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Re: Accessibility and Pop-Up Ads

From: gregory j. rosmaita <oedipus@hicom.net>
Date: Tue, 4 Sep 2001 15:29:33 -0400
To: <w3c-wai-ig@w3.org>
Message-ID: <CEEMJDFDIKKPEJJLKBKJCEMDCAAA.oedipus@hicom.net>
aloha!

pop-up ads rely upon javascript to "pop up" OnLoad - that is, when the
requested document is parsed by the user agent...  since the "pop up" is
part of the user interface, if a site employing pop-up ads claims
conformance to WCAG, then the markup employed in pop-up adds are also
subject to WCAG, while control over the popping is addressed by the User
Agent Accessibility Guidelines (UAAG)

no matter the source of the content that pops up, if the site which utilizes
pop-up ads does not ensure that the pop ups are WCAG compliant, then that
site, or the document to which the OnLoad event that causes a new viewport
to be generated is attached (if the claim is document-specific) cannot be
considered WCAG compliant...  for starters, pop-up ads are not rendered by
non-javascript-aware browsers, such as lynx, which means that some users do
not have access to all of the content on the page/site -- regardless of
whether that content is useful...

moreover, as david p has pointed out, turning off scripting in order to
suppress the generation of pop-up ads is far too draconian a solution --
akin to prescribing decapitation as the cure for acne...  therefore, the
User Agent Accessibility Guidelines (UAAG) stipulates that users should be
able to configure their browser so that pop-up ads are either (a) allowed to
pop-up; (b) they are prompted that the document wants to open a new browser
instance and given the choice of allowing the new viewport to be spawned or
suppressing the event; or (c) suppressed altogether [reference 1]

the aspect of the pop-up add phenomenon which disturbs me the most is a
trend which has, over the course of the year, been transformed from a
trickle into a deluge... i'm speaking of pop-up windows that are generated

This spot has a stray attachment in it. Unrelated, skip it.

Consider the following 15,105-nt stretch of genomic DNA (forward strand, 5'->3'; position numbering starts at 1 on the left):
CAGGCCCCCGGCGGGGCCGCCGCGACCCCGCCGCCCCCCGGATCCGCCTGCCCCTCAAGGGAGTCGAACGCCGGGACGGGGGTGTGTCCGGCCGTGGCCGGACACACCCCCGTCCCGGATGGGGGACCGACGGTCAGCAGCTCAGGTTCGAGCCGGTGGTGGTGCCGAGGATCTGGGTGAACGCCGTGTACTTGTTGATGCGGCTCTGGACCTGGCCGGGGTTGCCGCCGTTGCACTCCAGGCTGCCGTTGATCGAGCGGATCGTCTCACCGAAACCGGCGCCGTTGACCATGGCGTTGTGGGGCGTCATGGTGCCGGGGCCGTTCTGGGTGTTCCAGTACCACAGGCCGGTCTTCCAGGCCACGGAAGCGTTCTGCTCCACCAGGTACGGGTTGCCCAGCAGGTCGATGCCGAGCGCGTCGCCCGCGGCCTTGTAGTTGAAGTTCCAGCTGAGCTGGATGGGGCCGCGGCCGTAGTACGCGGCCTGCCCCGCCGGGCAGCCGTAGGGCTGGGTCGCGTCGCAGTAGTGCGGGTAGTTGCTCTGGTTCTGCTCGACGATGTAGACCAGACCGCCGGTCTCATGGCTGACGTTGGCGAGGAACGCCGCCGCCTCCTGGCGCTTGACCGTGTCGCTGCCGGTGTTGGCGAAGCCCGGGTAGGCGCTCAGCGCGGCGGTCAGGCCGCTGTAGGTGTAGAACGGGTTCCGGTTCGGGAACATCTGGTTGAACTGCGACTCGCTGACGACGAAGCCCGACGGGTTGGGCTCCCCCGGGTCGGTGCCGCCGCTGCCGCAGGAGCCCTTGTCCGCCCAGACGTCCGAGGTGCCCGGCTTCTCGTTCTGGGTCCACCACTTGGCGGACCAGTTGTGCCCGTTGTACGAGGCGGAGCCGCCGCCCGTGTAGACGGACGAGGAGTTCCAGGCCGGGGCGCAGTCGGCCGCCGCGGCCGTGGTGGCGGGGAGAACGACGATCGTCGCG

OnLoad which contain only an image -- while some also contain either a
"Close This Window" hyperlink or (more common) a "Close" button, almost
without exception, when ALT text has been defined for the image, it is of
the "Click Here" variety, as the intent of the pop-up window is to (a) catch
the attention of the user, (b) lead the user to another portion of the site
in a new instance of whatever browser is being used, so that the page that
the user explicitly requested remains available in another viewport...

i know that this is an issue that the GL working group (which is responsible
for WCAG) has addressed (and re-examined) several times in the past (i
remember, in particular, a thread from 1999 on the topic), and the consensus
has always been that one should not link directly to an image, but to an
image placed inside an appropriate wrapper -- one encoded using the same
markup language used by the document from which the new viewport was
spawned, and which utilizes all appropriate "accessibility" markup defined
for that language, but i think that the conformance or scope section of
WCAG2 must stress that -- no matter the source of the content -- any
advertising yanked into a site from a third-party provider MUST be WCAG
compliant...

gregory

Reference 1: the latest version of the User Agent Accessibility Guidelines
is dated 31 august 2001 (this is the draft which has been submitted to the